Blogs From the Advisory Board: Insurer Potentially Liable To Investor in Ponzi Scheme Where Insurer Ignored Known Misrepresentations by Its Insured, Investment Company

Blogs From the Advisory Board: Insurer Potentially Liable To Investor in Ponzi Scheme Where Insurer Ignored Known Misrepresentations by Its Insured, Investment Company

   By Daniel W. Gerber, Partner, Goldberg Segalla LLP

Ivie v. Diversified Lending Group, Inc., Case No. 1:09-CV-751, 2011 U.S. Dist. LEXIS 27680 (W.D. Mich., Mar. 17, 2011)

Plaintiff, Ivie, invested $2.2 million in a "guaranteed" 9% interest-earning note issued by DLG. DLG represented that the note was a "safe and conservative investment," guaranteed by an A+ rated insurance company that issued "reinsurance" policies to reinsure Ivie's principal investment. The investment contract contained a "Reinsurance Endorsement" that provided the principal amount of the investment will be insured by a AA rated or better insurance company that will issue a "Collateral Assignment" in the principal amount of the investment contract.

DLG then executed a "Collateral Assignment" by which it assigned to Ivie its interest in an annuity purchased from Jackson National Life Insurance Company. The Collateral Assignment described the annuity as "not more than $2,200,000". The annuity itself was issued by Jackson to DLG with an initial premium of only $220,000, 10% of Ivie's initial investment.

Ivie's Complaint alleged that the investment scheme was a fraudulent Ponzi scheme, alleging that DLG did not invest money as it represented but instead funneled investors' contributions for personal use and unrelated ventures. Further, Ivie alleged the reinsurance of its investors' notes was entirely bogus because the annuities assigned to reinsure the notes were only a fraction of the notes' total value.

As to Jackson, Ivie alleged that it was aware that DLG was marketing the assignment as reinsurance of Ivie's total investment event though the value of the annuity was only a fraction of the total investment. Before Ivie invested his funds, he alleged, Jackson had sent DLG a cease and desist letter directing DLG to stop representing that Jackson was a reinsurance company or to start using a disclaimer in all materials that Jackson does not reinsure or underwrite DLG's investments. DLG did not comply with the cease and desist letter. Nonetheless, Jackson continued to conduct business with DLG, issuing policies like the annuity assigned to Ivie.

Ivie sued both Jackson and DLG. As to Jackson, the Complaint alleged numerous counts including breach of contract, negligence, negligent misrepresentation, silent fraud, breach of duty of good faith and fair dealing, fraudulent misrepresentation, aiding and abetting breach of fiduciary duty, civil conspiracy and RICO. The court dismissed numerous counts against Jackson including the fraud and negligence claims because it found Jackson owed no duty in tort to Ivie. However, four claims survived Jackson's motion to dismiss-breach of contract, aiding and abetting breach of fiduciary duty, civil conspiracy, and RICO.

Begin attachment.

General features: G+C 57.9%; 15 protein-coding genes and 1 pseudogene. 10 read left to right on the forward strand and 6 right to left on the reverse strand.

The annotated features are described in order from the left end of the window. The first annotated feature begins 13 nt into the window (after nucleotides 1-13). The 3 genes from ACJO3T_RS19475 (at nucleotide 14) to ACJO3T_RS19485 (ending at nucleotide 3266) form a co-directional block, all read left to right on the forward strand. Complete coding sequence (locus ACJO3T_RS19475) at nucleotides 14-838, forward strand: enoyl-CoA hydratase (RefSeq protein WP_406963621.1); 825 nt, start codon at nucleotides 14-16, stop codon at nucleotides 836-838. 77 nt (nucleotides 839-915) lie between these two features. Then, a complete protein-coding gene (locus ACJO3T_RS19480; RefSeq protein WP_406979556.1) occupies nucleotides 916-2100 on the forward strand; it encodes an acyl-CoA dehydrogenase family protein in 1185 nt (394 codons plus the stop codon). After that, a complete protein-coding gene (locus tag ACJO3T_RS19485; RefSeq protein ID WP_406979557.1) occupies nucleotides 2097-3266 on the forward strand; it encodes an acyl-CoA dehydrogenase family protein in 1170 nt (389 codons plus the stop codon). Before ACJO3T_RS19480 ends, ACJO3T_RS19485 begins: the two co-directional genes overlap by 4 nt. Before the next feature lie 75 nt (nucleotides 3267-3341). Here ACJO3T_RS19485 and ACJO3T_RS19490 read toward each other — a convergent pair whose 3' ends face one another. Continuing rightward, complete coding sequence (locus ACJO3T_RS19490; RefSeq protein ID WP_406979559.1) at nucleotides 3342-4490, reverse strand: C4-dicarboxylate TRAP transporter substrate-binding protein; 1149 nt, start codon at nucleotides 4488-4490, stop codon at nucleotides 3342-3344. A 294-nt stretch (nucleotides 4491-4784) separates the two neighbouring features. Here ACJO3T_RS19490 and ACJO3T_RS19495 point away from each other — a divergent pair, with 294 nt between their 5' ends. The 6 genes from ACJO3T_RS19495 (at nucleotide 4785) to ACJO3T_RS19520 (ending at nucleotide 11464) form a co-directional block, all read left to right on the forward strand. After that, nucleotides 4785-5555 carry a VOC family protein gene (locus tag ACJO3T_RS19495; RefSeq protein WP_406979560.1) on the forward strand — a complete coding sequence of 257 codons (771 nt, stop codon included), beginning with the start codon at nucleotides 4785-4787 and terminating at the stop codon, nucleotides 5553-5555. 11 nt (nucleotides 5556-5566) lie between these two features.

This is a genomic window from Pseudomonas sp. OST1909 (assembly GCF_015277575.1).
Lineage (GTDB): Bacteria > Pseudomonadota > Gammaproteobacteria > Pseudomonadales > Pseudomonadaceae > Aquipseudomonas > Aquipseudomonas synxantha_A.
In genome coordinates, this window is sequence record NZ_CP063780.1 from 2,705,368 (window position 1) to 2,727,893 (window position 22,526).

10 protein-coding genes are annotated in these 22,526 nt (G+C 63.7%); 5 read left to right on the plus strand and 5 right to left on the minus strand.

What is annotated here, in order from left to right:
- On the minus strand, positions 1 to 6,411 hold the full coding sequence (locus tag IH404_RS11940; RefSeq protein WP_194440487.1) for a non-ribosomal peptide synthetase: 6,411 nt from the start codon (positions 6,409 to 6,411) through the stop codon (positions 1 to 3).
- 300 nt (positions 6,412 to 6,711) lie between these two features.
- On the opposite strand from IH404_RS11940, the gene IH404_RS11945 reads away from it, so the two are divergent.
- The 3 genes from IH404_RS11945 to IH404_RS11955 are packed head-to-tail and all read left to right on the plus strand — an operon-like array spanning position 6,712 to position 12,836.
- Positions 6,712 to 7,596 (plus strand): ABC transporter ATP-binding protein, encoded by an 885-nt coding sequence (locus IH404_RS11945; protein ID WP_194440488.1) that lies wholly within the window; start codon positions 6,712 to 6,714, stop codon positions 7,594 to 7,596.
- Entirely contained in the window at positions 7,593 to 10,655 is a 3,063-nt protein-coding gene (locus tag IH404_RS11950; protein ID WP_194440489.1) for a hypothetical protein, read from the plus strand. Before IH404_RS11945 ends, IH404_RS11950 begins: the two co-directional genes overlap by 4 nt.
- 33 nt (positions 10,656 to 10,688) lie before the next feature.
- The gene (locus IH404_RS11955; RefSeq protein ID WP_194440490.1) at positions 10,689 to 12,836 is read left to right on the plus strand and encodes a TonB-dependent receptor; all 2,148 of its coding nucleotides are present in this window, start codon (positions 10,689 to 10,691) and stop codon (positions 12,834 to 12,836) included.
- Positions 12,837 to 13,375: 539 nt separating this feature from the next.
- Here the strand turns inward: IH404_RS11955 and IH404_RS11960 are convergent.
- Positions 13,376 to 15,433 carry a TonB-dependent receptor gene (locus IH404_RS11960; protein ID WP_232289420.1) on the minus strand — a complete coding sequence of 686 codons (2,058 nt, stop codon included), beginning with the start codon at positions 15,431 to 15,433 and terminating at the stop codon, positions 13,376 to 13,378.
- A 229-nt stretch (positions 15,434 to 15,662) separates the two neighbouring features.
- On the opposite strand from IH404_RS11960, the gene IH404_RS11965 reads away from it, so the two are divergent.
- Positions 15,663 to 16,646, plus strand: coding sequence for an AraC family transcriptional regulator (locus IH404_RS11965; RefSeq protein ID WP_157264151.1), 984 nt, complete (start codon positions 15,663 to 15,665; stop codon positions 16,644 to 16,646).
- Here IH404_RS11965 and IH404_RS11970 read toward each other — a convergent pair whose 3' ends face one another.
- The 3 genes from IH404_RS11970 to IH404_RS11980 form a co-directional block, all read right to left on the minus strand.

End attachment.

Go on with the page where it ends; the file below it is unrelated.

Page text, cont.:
The court ruled Ivie alleged a justiciable claim for aiding and abetting breach of fiduciary duty and civil conspiracy based on allegations that Jackson continued to issue annuity contracts to DLG after Jackson was aware DLG was misrepresenting the nature of the annuities as full reinsurance. Ivie alleged a breach of fiduciary duty by DLG, and Jackson's assistance to DLG in issuing the annuities with knowledge of DLG's misrepresentations as to the nature and value of the annuities. The court also held Ivie alleged an actionable breach of contract claim against Jackson based on allegations that Jackson refused to pay Ivie the full value of the annuity contract on his proper demand. In a prior ruling, the court refused to dismiss the RICO claim against Jackson.

As a result of the decision, Insurers issuing policies or annuities to back investment companies may find themselves liable for investors losses if the insurers become aware that the investment companies are misrepresenting to their investors the nature or value of the insurance but nonetheless continue to conduct business with the investment companies. Insurers do not need to proactively seek to discover misrepresentations of their insureds in this regard but must be take appropriate action when misrepresentations come to light.

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